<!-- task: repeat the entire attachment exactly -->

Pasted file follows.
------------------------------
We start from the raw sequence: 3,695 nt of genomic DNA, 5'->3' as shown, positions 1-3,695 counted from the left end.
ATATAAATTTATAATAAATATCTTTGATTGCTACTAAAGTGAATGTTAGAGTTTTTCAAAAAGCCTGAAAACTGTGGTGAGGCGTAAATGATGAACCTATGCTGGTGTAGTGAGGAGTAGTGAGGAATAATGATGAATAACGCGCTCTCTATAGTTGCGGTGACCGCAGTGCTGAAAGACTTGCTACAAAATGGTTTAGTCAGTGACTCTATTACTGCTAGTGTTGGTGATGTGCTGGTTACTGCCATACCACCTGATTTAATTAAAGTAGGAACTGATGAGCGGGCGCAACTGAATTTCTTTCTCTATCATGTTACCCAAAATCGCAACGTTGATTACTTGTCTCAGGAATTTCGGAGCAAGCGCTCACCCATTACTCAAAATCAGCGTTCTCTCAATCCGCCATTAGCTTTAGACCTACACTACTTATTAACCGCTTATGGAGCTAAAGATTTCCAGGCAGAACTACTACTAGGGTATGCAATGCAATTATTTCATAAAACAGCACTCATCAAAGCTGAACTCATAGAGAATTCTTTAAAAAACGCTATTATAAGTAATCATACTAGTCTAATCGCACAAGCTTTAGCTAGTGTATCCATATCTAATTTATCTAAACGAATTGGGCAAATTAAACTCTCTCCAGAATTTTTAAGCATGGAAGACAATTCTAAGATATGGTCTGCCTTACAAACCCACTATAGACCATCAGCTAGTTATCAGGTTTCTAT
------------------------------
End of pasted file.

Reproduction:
We start from the raw sequence: 3,695 nt of genomic DNA, 5'->3' as shown, positions 1-3,695 counted from the left end.
ATATAAATTTATAATAAATATCTTTGATTGCTACTAAAGTGAATGTTAGAGTTTTTCAAAAAGCCTGAAAACTGTGGTGAGGCGTAAATGATGAACCTATGCTGGTGTAGTGAGGAGTAGTGAGGAATAATGATGAATAACGCGCTCTCTATAGTTGCGGTGACCGCAGTGCTGAAAGACTTGCTACAAAATGGTTTAGTCAGTGACTCTATTACTGCTAGTGTTGGTGATGTGCTGGTTACTGCCATACCACCTGATTTAATTAAAGTAGGAACTGATGAGCGGGCGCAACTGAATTTCTTTCTCTATCATGTTACCCAAAATCGCAACGTTGATTACTTGTCTCAGGAATTTCGGAGCAAGCGCTCACCCATTACTCAAAATCAGCGTTCTCTCAATCCGCCATTAGCTTTAGACCTACACTACTTATTAACCGCTTATGGAGCTAAAGATTTCCAGGCAGAACTACTACTAGGGTATGCAATGCAATTATTTCATAAAACAGCACTCATCAAAGCTGAACTCATAGAGAATTCTTTAAAAAACGCTATTATAAGTAATCATACTAGTCTAATCGCACAAGCTTTAGCTAGTGTATCCATATCTAATTTATCTAAACGAATTGGGCAAATTAAACTCTCTCCAGAATTTTTAAGCATGGAAGACAATTCTAAGATATGGTCTGCCTTACAAACCCACTATAGACCATCAGCTAGTTATCAGGTTTCTAT